Kansas City Symphony to premiere major work by Adam Schoenberg

Posted on: February 28, 2011

In Saturday’s (2/26) Kansas City Star, Steve Paul writes, “Adam Schoenberg, a young composer at the beginning of his professional career, has a goal for his creative happiness. ‘My dream would be to score one feature film and write one major orchestral work each year,’ Schoenberg said in a recent interview from his Los Angeles home. Schoenberg, 30, wrote his dissertation on movie composer Thomas Newman, so he’s a student of the genre as well as a fan. And it turns out he’ll soon be working on music for an independent feature, though, alas, it’s more or less an unpaid gig. As for the other side of the dream, this week brings a great leap forward when the Kansas City Symphony premieres his recently completed ‘American Symphony.’ It’s Schoenberg’s first professional, full-length symphony. Along with the musical accomplishment, it represents a continuing relationship with the local orchestra and with music director Michael Stern. They met at the Aspen Music Festival in 2003. Three years later, Stern gave Schoenberg his first commission, inviting him to create a work for the IRIS Orchestra in Tennessee, which Stern founded a decade ago. That was ‘Finding Rothko,’ a 16-minute, four-part meditation on the paintings of Mark Rothko.”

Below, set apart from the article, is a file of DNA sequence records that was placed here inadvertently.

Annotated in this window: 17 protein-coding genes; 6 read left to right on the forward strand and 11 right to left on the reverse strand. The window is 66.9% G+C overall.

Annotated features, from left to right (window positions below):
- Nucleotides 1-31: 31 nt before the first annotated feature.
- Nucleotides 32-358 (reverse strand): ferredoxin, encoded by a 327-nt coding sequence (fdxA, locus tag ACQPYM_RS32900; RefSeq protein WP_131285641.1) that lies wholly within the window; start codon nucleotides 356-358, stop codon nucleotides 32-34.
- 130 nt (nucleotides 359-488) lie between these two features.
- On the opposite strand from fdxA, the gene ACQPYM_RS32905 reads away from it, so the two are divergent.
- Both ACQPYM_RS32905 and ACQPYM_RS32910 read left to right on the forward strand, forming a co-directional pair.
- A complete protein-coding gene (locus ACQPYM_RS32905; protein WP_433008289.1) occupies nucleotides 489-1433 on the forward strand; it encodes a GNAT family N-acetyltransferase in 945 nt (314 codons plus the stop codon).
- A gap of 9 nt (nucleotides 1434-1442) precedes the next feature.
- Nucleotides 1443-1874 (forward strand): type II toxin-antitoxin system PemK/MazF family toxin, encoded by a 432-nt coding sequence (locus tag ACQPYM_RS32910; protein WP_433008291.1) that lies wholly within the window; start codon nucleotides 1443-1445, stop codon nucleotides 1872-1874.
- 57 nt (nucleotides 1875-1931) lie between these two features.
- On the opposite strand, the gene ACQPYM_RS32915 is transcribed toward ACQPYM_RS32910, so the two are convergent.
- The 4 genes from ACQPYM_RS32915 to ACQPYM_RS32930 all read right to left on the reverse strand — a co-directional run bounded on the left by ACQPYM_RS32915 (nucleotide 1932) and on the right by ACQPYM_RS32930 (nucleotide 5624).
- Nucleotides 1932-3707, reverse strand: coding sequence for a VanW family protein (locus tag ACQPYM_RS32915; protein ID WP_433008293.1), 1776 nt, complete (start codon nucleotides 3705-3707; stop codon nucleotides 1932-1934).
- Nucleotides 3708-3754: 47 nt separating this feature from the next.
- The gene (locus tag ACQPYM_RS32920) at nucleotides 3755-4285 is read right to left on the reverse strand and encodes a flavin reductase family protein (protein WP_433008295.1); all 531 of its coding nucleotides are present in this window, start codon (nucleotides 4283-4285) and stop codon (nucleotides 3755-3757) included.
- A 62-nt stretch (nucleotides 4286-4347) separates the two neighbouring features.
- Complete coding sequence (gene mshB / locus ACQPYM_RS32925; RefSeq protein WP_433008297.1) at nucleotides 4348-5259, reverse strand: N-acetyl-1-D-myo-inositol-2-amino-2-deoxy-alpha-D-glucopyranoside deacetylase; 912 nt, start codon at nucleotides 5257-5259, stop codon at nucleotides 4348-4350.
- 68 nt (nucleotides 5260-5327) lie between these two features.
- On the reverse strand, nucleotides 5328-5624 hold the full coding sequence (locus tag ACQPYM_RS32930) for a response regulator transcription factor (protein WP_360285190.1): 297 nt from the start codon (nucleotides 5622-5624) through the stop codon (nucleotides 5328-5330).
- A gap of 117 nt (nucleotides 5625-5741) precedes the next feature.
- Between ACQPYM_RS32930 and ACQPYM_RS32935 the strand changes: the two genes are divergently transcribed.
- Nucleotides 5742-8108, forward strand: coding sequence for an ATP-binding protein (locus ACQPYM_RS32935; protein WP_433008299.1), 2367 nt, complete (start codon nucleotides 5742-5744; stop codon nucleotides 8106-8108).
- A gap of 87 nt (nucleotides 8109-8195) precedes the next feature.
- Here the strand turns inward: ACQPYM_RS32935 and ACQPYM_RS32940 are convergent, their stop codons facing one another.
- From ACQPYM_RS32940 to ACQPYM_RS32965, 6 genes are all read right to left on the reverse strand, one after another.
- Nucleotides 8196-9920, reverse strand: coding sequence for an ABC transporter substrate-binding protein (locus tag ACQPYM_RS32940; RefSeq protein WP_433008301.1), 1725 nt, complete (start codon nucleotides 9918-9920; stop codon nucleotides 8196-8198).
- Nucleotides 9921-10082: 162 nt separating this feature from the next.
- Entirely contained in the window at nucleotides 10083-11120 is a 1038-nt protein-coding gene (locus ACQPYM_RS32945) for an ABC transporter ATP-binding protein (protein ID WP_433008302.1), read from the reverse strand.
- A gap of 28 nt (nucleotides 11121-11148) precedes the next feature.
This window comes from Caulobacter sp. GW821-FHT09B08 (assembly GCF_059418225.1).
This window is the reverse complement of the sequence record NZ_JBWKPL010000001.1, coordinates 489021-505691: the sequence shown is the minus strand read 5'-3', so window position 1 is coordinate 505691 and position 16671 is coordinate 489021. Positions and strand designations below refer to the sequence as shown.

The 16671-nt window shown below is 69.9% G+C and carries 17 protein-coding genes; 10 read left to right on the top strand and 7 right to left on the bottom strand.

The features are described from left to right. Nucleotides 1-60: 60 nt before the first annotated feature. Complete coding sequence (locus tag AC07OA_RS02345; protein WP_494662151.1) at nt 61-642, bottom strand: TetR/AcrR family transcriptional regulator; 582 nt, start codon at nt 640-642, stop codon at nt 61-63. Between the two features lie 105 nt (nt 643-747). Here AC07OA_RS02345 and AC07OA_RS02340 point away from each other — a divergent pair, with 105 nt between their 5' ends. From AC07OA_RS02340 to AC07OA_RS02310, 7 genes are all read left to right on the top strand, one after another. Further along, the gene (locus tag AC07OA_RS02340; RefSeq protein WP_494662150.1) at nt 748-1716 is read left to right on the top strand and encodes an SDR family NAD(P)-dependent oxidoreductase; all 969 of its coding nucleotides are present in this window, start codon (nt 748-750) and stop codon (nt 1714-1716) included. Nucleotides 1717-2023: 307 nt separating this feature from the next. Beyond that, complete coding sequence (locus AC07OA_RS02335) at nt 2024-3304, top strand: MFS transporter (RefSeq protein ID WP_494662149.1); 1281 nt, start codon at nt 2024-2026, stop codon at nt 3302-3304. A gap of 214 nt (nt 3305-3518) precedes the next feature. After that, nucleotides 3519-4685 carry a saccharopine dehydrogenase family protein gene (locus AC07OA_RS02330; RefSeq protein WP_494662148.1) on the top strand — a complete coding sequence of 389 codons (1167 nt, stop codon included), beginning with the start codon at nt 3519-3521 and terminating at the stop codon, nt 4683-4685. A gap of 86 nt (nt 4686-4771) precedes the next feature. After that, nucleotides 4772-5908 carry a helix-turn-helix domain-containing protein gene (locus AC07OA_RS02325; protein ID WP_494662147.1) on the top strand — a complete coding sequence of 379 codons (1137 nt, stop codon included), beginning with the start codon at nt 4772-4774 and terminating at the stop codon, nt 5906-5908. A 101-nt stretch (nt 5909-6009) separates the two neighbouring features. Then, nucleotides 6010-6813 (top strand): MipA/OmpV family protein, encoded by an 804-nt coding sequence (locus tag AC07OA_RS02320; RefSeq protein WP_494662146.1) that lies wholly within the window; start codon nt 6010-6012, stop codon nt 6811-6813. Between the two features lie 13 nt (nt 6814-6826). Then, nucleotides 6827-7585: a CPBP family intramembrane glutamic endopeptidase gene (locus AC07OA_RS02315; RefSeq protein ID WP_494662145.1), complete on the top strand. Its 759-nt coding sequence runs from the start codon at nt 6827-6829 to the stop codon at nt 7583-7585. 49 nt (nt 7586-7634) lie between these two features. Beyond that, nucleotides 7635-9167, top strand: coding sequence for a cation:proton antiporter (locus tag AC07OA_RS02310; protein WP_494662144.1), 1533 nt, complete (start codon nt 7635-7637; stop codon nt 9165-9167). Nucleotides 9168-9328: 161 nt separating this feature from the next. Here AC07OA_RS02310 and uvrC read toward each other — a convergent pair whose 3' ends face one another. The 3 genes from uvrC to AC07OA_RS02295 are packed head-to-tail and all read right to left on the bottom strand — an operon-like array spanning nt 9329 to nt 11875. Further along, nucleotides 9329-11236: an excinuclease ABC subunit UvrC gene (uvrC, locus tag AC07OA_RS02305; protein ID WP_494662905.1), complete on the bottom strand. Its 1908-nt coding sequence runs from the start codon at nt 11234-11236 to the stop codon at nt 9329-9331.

Posted February 28, 2011